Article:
Online Technical Training Blog
Technologies Transforming Industries 4.0
1. Fourth Industrial Revolution or Industry 4.0
The Fourth Industrial Revolution, or often referred to as Industry 4.0, is currently underway in all aspects of the global economy. Industry 4.0 represents the ongoing automation of both the traditional manufacturing processes and other industrial practices across non-manufacturing sectors of the economy.
But what exactly are the technologies driving this unprecedented movement? This article will outline and highlight some of the main technological trends that are catalysts in this Fourth Industrial Revolution. Included in this review will be a look at the Industry 4.0 technology trends foundational to this movement.
2. Industry 4.0 Technologies: 5G
5G digital networks are the latest in mobile connection technology and are an integral part of industry 4.0 manufacturing. 5G networks have already begun to have a noticeable impact on Industry 4.0.
Although 5G is relatively new on the scene, it is changing, and will continue to change, the traditional role of wireless communications within the manufacturing sector. Prior to 5G technology, front offices, their manufacturing facilities, and related warehouses had limited connectivity when it came to intelligent machinery and the idea of a fully “connected” manufacturing ecosystem. With 5G’s reliable and consistent connection capabilities, manufacturing plants, warehouses, and the front office can rely on autonomous machines to operate at full capacity uninterrupted.
5G comes with a great deal of technical capacity and network characteristics that are essential for manufacturing. 5G provides low latency, high reliability, greater bandwidth, and connection density to support various manufacturing applications.
In a 2020 article titled, “Smart Manufacturing Powered by 5G,” Wilson Chow, Global Technology, Media and Telecommunications Leader, Partner at PwC China noted that “the sheer richness of the 5G-enabled factory, which will have the capacity to maintain connections among far more sensors than either wired or previous wireless facilities, offers the potential to connect just about anything.”
It’s no wonder that these mobile 5G networks offer even greater flexibility at a lower cost. In addition, shorter lead times are providing manufacturers with the ability to quickly reconfigure or make alterations to factory floor production when necessary. And 5G technologies will enhance and continue to build out manufacturing’s acceptance of the Internet of Things (IoT) with its flexibility to connect machines and devices across locations.
3. Industry 4.0 Technologies: Robotics
When it comes to manufacturing, robots are not a new technological phenomenon, however, the continual advancements being made in robotics, automation, and machine learning are certainly new. One of the latest aspects of robotics has been the development of collaborative robots or “cobots,” which fill in the gaps between robots and human workers. Cobots are designed to assist humans in a manufacturing plant since they are equipped with sensors as well as power limiting features that make collaboration possible. Some of the distinct ways cobots work with humans includes:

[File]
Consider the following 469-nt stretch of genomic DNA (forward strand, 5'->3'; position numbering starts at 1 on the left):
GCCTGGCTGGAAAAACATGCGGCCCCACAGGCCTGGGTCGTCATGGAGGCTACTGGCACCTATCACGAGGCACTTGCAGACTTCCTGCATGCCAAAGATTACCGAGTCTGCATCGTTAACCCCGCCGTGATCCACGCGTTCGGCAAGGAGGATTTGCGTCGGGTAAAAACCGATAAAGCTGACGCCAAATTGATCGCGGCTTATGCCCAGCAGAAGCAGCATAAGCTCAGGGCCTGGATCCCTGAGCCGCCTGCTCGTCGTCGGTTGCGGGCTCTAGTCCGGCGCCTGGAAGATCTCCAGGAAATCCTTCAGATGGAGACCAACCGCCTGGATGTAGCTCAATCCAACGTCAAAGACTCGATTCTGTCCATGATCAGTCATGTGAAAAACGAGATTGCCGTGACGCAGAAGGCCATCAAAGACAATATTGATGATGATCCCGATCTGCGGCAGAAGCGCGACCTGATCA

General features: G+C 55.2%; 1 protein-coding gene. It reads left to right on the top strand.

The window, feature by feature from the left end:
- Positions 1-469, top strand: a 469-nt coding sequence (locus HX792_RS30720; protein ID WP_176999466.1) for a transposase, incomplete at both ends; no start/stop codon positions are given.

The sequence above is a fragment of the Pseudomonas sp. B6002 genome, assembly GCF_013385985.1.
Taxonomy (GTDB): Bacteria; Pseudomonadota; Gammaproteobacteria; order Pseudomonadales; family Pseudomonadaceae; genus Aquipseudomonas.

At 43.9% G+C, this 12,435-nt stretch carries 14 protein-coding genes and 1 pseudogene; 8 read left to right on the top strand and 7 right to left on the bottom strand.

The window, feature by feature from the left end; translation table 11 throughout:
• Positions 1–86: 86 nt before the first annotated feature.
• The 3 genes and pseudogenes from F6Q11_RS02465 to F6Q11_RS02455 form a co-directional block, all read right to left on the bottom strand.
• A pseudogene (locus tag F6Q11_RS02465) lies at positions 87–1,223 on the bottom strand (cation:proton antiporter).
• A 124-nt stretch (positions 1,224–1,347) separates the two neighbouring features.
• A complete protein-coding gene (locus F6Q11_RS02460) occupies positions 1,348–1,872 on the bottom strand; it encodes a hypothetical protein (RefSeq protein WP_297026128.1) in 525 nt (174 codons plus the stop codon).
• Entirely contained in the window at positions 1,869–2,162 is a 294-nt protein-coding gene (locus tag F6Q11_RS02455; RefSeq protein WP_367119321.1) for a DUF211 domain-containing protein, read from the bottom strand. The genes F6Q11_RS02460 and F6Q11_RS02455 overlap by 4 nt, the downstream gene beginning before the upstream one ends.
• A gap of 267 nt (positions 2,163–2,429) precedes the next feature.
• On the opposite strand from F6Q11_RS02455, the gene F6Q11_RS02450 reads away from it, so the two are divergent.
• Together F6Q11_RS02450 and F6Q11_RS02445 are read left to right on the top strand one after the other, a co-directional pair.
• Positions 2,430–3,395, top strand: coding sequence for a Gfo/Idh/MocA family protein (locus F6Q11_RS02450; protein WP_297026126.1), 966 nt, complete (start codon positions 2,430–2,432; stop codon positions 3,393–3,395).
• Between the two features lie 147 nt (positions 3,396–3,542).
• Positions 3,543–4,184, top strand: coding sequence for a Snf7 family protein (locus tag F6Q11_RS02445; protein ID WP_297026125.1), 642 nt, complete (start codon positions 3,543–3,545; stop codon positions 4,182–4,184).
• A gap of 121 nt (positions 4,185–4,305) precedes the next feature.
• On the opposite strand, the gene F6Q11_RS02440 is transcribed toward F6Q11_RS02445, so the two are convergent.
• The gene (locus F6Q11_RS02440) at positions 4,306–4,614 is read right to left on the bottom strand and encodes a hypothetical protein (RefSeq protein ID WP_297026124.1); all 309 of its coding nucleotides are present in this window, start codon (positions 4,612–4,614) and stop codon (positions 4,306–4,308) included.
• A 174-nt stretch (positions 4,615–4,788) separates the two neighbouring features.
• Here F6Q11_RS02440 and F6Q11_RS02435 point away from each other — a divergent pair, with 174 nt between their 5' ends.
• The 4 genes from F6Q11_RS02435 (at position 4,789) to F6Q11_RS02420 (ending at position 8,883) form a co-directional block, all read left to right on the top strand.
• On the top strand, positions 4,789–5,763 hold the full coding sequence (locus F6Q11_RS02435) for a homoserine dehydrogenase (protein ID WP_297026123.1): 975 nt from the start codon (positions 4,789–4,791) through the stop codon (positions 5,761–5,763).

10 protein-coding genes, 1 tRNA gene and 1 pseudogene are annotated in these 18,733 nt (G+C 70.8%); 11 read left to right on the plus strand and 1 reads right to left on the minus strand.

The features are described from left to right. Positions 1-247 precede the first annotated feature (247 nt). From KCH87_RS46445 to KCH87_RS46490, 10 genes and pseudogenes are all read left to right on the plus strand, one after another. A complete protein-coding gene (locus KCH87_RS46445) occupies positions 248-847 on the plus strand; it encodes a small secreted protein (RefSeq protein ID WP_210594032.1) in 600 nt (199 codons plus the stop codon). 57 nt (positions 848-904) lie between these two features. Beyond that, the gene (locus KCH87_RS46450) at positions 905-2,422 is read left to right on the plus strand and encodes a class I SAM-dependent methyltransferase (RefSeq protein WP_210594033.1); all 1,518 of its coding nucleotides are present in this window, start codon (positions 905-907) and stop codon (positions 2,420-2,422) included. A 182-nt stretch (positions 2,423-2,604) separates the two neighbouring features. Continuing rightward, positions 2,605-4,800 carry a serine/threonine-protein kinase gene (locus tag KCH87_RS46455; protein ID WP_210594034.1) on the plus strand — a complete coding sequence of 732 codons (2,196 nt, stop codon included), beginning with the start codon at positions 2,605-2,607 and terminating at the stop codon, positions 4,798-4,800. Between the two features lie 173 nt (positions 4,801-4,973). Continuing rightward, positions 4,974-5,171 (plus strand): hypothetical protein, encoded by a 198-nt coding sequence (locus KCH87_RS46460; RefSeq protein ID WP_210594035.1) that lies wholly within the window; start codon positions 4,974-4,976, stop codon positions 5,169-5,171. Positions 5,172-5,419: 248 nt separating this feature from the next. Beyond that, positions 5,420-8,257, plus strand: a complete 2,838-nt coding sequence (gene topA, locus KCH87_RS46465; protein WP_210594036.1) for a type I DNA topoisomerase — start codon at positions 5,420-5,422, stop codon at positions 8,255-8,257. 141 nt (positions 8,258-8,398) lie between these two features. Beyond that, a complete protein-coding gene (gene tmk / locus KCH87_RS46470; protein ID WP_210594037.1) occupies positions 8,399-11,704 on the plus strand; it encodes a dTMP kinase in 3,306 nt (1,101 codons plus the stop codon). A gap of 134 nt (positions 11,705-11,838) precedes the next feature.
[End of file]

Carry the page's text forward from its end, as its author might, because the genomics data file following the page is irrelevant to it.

Power & Force Limiting
Safety Monitor Stop
Speed & Separation Monitoring
Each of these features allow cobots to be easily programmed. They are user-friendly and don’t require engineering support to program. Cobots can be quickly set up. They are designed with short deployment times in mind and come with out-of-the-box functionality. Finally, cobots can have a positive impact on employees. Because cobots take on the task of highly repetitive processes, a human worker is freed up to do more complex processes, keeping them employed while having a more positive impact on their view of work.
For example, Ford Motor Company has been using robots in their German manufacturing plans since 2016 to fit and insert shock absorbers into their cars. This has freed up the workforce in that facility to do more complicated tasks as well as being more attuned to safety and security measures.
4. Industry 4.0 Technologies: Machine Learning
Machine learning is one of the most important technological factors for industry 4.0. This technology can do some of the following:
Make the gathering and storage of data simple and affordable.
Increase plant capacity by optimizing various production or factory processes.
Reduce costs associated with maintenance through predictive maintenance analysis.
Improve supply chain management with greater inventory management.
Provide actionable insights that can turn to actions that improve manufacturing quality and increase product quality.
Because of these benefits and more, major companies are investing in machine learning technology and solutions across their manufacturing processes as they continue to see positive results. They see decreases in labor costs, increased workforce productivity, and combined with robotics and automation, machine learning is opening the field of smart manufacturing and the connected factory.
5. Manufacturing Companies are Saying: Tech Yes!
There are many other contributing factors involved in Industry 4.0, but the three described above are some of the biggest technologies facilitating this new age for manufacturers.
With the introduction of 5G mobile networks, better collaboration between humans and robots via cobots, and the addition of machine learning as part of robotics and automation, it’s no wonder that the Fourth Industrial Revolution is surging forward.
If you want to learn more, be sure to check out the George Brown College blog to learn about Industry 4.0 trends and explore their online technical training programs if you’re interested in pursuing a career in robotics.